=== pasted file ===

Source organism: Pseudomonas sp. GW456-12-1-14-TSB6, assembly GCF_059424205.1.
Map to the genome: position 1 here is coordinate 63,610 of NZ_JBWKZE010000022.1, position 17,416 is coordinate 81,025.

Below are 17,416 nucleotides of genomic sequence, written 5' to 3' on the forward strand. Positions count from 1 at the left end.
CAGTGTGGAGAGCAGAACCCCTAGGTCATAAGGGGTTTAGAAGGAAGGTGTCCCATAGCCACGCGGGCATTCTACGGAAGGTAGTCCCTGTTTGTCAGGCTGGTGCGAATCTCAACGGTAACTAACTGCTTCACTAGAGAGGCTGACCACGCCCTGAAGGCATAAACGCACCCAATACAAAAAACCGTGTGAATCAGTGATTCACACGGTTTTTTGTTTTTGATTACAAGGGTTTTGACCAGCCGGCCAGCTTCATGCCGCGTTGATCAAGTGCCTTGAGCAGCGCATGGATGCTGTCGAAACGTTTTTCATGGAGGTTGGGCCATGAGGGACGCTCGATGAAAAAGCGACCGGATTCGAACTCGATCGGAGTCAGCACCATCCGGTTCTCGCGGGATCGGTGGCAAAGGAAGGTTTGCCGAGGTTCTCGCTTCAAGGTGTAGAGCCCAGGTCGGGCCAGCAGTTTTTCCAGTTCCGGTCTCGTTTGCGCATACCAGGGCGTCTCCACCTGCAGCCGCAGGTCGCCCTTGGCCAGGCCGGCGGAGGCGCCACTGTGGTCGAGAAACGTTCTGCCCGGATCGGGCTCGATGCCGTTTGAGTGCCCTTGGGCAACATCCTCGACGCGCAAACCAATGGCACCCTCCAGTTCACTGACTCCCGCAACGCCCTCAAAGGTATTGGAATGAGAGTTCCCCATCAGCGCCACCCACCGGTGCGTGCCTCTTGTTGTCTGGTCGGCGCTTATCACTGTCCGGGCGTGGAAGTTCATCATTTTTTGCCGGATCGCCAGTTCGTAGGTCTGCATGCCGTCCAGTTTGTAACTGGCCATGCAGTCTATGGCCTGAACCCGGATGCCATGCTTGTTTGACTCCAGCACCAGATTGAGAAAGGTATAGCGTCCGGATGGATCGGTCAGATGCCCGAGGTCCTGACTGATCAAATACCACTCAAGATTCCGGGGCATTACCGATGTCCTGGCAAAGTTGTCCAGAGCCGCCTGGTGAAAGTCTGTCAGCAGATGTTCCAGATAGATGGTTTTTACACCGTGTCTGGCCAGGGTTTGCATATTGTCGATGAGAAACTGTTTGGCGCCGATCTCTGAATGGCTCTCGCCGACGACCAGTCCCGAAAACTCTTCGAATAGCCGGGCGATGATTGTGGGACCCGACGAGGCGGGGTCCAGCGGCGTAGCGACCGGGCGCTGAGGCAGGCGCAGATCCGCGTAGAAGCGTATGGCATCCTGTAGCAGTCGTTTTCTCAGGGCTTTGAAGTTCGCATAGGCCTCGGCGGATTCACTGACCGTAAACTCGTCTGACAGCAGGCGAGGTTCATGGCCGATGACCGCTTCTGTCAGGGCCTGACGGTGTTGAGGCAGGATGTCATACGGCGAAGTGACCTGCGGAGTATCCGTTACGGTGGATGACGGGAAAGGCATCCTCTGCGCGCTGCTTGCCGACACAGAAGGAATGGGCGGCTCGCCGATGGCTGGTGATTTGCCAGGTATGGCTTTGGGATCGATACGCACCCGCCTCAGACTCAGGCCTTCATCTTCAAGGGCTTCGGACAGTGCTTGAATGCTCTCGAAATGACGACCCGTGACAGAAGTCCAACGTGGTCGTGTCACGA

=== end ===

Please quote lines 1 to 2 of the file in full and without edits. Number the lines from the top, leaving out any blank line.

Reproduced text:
Source organism: Pseudomonas sp. GW456-12-1-14-TSB6, assembly GCF_059424205.1.
Map to the genome: position 1 here is coordinate 63,610 of NZ_JBWKZE010000022.1, position 17,416 is coordinate 81,025.